Wild Asters And Other Aspects Of My Yard

FF: The Distorting Lens of Perspective

September 20, 2019

Persephone Is No One’s Pawn!

Perspective is one of the least discussed elements in writing, whether fiction or non-fiction.  This week I seem immersed in many stories in which who said what about whom, as well as who may have flat-out lied are very important.

The Friday Fragments lists what I’ve read over the past week.  Most of the time I don’t include details of either short fiction (unless part of a book-length collection) or magazines.  The Fragments are not meant to be a recommendation list.  If you’re interested in a not-at-all-inclusive recommendation list, you can look on my website under Neat Stuff.

Once again, this is not a book review column.  It’s just a list with, maybe, a bit of description or a few opinions tossed in.

And I’m always interested in what you have to recommend!  No unreliable narrators, please!

Recently Completed:

The Gameshouse by Claire North.  Three novellas interconnected by a developing plot.  Of these, I enjoyed the first (“The Snake”) the most.

Tsubasa Reservoir Chronicles by Clamp.  Manga.  Issues 17-22.  I read this a long time ago, recently purchased and watched the anime, including the movies and OVAs.  Remembered there was more to the story, and hunted these out.  I’ve heard this referred to as a “tour of the Clampverse,” but it’s far more than that.

In Progress:

Esteban by Dennis Herrick.  This non-fiction text takes a look at one of the most important yet consistently under-represented figures in the history of the Spanish incursion into the American west. Over half-way done.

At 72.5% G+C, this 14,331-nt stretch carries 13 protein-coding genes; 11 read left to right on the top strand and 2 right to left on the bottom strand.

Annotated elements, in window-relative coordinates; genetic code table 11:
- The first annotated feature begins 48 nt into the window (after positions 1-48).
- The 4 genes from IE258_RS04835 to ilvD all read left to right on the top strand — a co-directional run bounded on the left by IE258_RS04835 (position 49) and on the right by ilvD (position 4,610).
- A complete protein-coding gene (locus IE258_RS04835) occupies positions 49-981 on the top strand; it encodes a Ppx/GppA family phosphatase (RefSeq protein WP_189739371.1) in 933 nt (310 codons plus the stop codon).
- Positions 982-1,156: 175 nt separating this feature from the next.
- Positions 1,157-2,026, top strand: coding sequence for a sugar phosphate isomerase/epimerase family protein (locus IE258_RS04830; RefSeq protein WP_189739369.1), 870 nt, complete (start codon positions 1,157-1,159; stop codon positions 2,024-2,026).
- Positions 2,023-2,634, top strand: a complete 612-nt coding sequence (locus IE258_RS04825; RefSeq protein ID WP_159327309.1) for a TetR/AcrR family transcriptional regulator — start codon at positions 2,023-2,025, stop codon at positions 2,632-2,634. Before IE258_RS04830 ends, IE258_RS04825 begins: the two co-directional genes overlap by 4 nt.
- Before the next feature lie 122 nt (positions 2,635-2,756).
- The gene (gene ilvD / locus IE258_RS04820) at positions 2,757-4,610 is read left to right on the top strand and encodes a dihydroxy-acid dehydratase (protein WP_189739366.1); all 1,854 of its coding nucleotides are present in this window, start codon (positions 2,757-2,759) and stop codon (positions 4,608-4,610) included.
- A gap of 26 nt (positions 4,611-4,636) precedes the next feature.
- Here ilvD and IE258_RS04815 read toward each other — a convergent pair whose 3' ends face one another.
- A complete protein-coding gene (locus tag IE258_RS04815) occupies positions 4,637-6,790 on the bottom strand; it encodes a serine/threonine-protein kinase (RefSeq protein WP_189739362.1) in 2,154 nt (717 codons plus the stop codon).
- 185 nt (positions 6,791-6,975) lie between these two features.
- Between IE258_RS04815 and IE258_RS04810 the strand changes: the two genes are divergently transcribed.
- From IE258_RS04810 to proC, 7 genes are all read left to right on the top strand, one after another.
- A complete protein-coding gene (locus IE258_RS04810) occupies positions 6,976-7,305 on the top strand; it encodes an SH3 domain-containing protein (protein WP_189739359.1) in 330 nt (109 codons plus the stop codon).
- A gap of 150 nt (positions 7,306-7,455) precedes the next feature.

Caesar and Christ by Will Durant.  Audiobook.  The question of the historical Jesus has finally been reached.

Tsubasa Reservoir Chronicles by Clamp.  Manga.  Issue 23.

Also:

Back to writing on Wolf’s Soul, which has necessitated a certain amount of re-reading since I was away from the manuscript for a while.

Quiet? Not So Much.

September 18, 2019

Reference Notebook, Recorder, Leather Tag

I should really give up planning on quiet weeks.  That’s what I intended for last week.  Quiet artistic meditation so I could mentally sort through the details as I moved into the final stages of Wolf’s Soul, the sequel to July’s new Firekeeper novel, Wolf’s Search.   The week didn’t work out that way.  Mind you, why it didn’t work out wasn’t bad…

I knew in advance Monday would be busy.  Not only did I have my usual Monday Chaos, Scot Noel and I were interviewed by the Sci Fi Saturday Night podcast.  We talk about a lot of things, including DreamForge magazine, projects to come, and my life in the desert.  It was a lot of fun.  You can tune in at http://scifisaturdaynight.com.  You’ll want talkcast 423.  Bonus: You can see a great older photo of me…

Tuesday I turned the tables and interviewed Hugo Award-winning artist Elizabeth Leggett over coffee, chocolate, and cats at my house.  The reason for the interview is that I’m writing her program bio for MileHiCon.  However, there was so much great stuff that I couldn’t fit into the program piece, I decided to transcribe the whole thing.  Since we talked for an hour and a half, the transcribing took a while.

By Wednesday, though, I had enough material to write the MileHiCon piece, which I did because…

Thursday, Jim and I had promised ourselves a full day at the State Fair.  We did and had a wonderful time seeing more animals, more art, and eating a weird variety of food not good for you. We hit one of our favorites—the “Home Arts” aka “Hobby Building”—after the schoolkids had gone home.  This led to my having made for me the magnificent leather tag you see in the picture.

The tag was made by artist Paul Q. Starke.  Before you sniff and say “So what?  I did leather stamping in grammar school!” let me tell you that just the wolf took at least twenty really hard strikes with the mallet to create that deep impression.  Lots of the lines—including the moon­—were drawn freehand with hammer and chisel.  I was absolutely awed.

Thursday we also ended up having an impromptu dinner with our friends Yvonne and Mike, which got us home rather later than planned.  And in the mailbox what should I find but…